The RAMP-HT interventions are evidence based [17] and multifaceted, aiming to address four inter-related components of the chronic care model [20] using a multidisciplinary team approach. In contrast to traditional doctor-led idiosyncratic clinical care, the RAMP-HT nurse acts as the care manager for each RAMP-HT participant and is responsible for providing patient assessment and education, and coordinating frontline doctors care and allied health professionals services according to protocol. In addition to ensuring the delivery of appropriate treatment tailored to individual patient's needs and risks, these organizational changes allow focused yet coordinated interventions according to the expertise of each team members and are time-saving. Moreover, an electronic clinical data entry platform is available to enhance relay of information among the different team members. This feedback system prompts frontline doctors of the assessment results, enables them to review the process of care delivered to the respective patients and to adjust drug prescription as indicated. From the patient's perspective, multiple contacts with different team members help to reinforce knowledge, adherence and self-management. These strategies were postulated to contribute to the observed beneficial effect of RAMP-HT on BP, LDL-C and CVD risk in addition to the effects of various interventions provided.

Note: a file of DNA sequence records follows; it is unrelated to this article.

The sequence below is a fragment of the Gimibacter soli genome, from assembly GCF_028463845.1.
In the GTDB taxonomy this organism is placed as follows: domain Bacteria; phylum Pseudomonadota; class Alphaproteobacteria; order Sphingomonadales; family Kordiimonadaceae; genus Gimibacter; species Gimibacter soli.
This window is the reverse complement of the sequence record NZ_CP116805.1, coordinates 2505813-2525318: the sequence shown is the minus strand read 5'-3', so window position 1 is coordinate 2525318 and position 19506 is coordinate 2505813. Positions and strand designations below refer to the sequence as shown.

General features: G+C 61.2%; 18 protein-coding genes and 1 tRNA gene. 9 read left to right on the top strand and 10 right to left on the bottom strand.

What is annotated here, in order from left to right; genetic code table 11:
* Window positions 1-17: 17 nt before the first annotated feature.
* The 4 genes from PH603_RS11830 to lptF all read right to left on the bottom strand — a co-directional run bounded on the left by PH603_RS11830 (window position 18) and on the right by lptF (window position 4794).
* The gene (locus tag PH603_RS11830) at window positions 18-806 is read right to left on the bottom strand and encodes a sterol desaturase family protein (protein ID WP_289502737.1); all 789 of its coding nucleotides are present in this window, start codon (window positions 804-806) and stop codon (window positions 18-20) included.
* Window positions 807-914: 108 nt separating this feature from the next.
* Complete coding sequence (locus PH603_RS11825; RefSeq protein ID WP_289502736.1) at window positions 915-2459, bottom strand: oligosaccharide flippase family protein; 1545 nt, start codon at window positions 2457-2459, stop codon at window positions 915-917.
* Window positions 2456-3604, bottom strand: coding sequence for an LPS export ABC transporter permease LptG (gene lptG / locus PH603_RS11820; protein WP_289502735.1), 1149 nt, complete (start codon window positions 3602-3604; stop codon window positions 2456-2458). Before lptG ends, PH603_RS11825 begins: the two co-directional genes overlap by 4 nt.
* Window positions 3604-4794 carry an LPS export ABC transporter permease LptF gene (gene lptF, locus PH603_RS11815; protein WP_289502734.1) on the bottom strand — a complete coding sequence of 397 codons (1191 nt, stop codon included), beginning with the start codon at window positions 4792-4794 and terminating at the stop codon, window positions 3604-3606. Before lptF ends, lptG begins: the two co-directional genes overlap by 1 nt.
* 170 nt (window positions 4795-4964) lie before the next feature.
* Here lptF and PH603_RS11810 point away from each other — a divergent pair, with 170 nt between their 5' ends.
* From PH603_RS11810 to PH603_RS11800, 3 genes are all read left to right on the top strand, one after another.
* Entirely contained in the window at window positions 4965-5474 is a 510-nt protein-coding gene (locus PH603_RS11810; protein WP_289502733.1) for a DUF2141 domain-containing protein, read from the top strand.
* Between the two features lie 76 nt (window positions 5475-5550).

Compared with previous studies, the mean BP reduction achieved in the RAMP-HT group after 12 months (SBP: −11.9 mmHg, DBP: −4.12 mmHg) was similar to those found in another cardiovascular risk management programme [16] and a nurse-led drug titration and education intervention [21], but greater than those of a nurse-led drug titration intervention or multidisciplinary intervention focusing on lifestyle alone [10,22]. Mendis found that implementation of the WHO CVD risk management package, which was a clinical decision support intervention consisting of risk stratification based on age, clinical history of CVD, diabetes, smoking and SBP and risk-guided drug therapy and lifestyle advices by primary care doctors according to standardized protocol, led to greater BP reduction (SBP: −11.0 to −13.3 mmHg; DBP: −5.4 to −6.1 mmHg) compared with control [16]. Both Rudd et al. [21] and Hill et al. [22] evaluated the effect of hypertension drug titration by nurses or community health workers according to standardized algorithms and demonstrated that this approach led to greater reduction in BP in a period of 6–36 months (Rudd: SBP: −14.2 mmHg, DBP: −6.5 mmHg; Hill: SBP: −8.2 mmHg; DBP: −4.0 mmHg); the greater BP reduction observed in Rudd's study could be explained by the additional nurse education on correct use of self-BP monitoring and drug compliance through telephone consultation [21]. On the other hand, the multidisciplinary lifestyle intervention in Mattila's study led to only a small but significant reduction in BP compared with control (SBP: −2.1 mmHg, DBP: −1.5 mmHg) [10]. Our findings further supported that algorithm-driven, multidisciplinary CVD risk assessment and risk-guided management involving patient education and drug titration was an effective way to improve BP control and was superior to lifestyle intervention or drug titration alone.